Tensions are running high in Somalia's capital Wednesday following a U.S. air strike on al-Qaida hideouts in the south and a statement by the interim president that ousted Islamist leaders should be punished. Cathy Majtenyi reports for VOA from Nairobi.
There were reports of gunfire and a grenade attack in the Mogadishu neighborhoods of Arafat and K4 Wednesday.
There was also a rocket attack late Tuesday on a facility housing Ethiopian troops that have been backing the Somali government.
The attacks follow a statement interim President Abdullahi Yusuf made Tuesday saying that his government would not negotiate with the leadership of the Islamic Courts Union. Yusuf said he also supported the U.S. air strikes against terror targets in southern Somalia.
President Yusuf says he and his colleagues will never forgive the leaders of the Islamic Courts Union because they did bad things to Somalis, and therefore they must be punished.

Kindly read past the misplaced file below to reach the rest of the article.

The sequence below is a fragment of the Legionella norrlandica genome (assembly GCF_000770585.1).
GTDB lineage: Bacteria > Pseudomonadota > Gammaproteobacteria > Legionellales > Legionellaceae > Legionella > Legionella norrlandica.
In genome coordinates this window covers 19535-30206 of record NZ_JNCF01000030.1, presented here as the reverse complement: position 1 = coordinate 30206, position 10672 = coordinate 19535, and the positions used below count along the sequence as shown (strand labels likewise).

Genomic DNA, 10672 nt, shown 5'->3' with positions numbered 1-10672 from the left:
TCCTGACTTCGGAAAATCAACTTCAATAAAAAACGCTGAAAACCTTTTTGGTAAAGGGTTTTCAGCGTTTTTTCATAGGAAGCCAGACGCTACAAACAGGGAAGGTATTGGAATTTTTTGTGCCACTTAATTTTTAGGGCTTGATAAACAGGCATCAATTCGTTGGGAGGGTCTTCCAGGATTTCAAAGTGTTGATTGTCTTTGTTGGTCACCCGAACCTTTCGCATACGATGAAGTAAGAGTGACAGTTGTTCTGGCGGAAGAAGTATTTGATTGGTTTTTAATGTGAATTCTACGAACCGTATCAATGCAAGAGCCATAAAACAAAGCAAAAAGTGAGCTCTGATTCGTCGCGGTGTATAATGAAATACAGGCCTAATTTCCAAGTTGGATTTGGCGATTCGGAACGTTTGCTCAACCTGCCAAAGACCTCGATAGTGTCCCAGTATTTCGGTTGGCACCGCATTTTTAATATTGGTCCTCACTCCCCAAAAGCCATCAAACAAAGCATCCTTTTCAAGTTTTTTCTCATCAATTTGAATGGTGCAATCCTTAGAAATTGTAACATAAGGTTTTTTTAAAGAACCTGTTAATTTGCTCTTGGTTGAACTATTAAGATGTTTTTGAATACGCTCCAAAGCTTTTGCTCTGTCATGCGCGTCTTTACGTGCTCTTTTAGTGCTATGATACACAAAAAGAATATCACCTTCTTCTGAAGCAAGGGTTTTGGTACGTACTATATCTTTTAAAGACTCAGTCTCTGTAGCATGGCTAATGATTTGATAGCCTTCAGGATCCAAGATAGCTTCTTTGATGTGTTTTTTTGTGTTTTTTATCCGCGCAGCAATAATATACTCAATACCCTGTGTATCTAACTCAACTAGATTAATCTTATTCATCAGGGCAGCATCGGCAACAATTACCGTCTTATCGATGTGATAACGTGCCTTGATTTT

He says there will be no dialogue with the Islamic Courts Union, because the Courts have collapsed.
A source in Mogadishu tells VOA many Somalis are angry at President Yusuf for supporting the air strikes and for saying that his government will not hold talks with the Islamists.
Most Somalis are sensitive about foreign intervention in their country, whether it be from Ethiopian troops or U.S. air raids.
Many in the capital also support the Islamic Courts Union, saying that the Islamists brought law and order into an otherwise chaotic capita.
The U.S. military Tuesday confirmed conducting an air strike against suspected al-Qaida leaders in southern Somalia.
Pentagon spokesman Bryan Whitman told reporters Tuesday that an AC-130 gunship attacked what he called the region's principal al-Qaida leaders on Sunday. Media reports said the attack occurred Monday.
Whitman said the attack was based on what he called "credible intelligence." There has been no official confirmation that any of the intended targets were hit, but a government source in Somalia says one leading terror suspect was killed. Somali officials say they are trying to verify the report.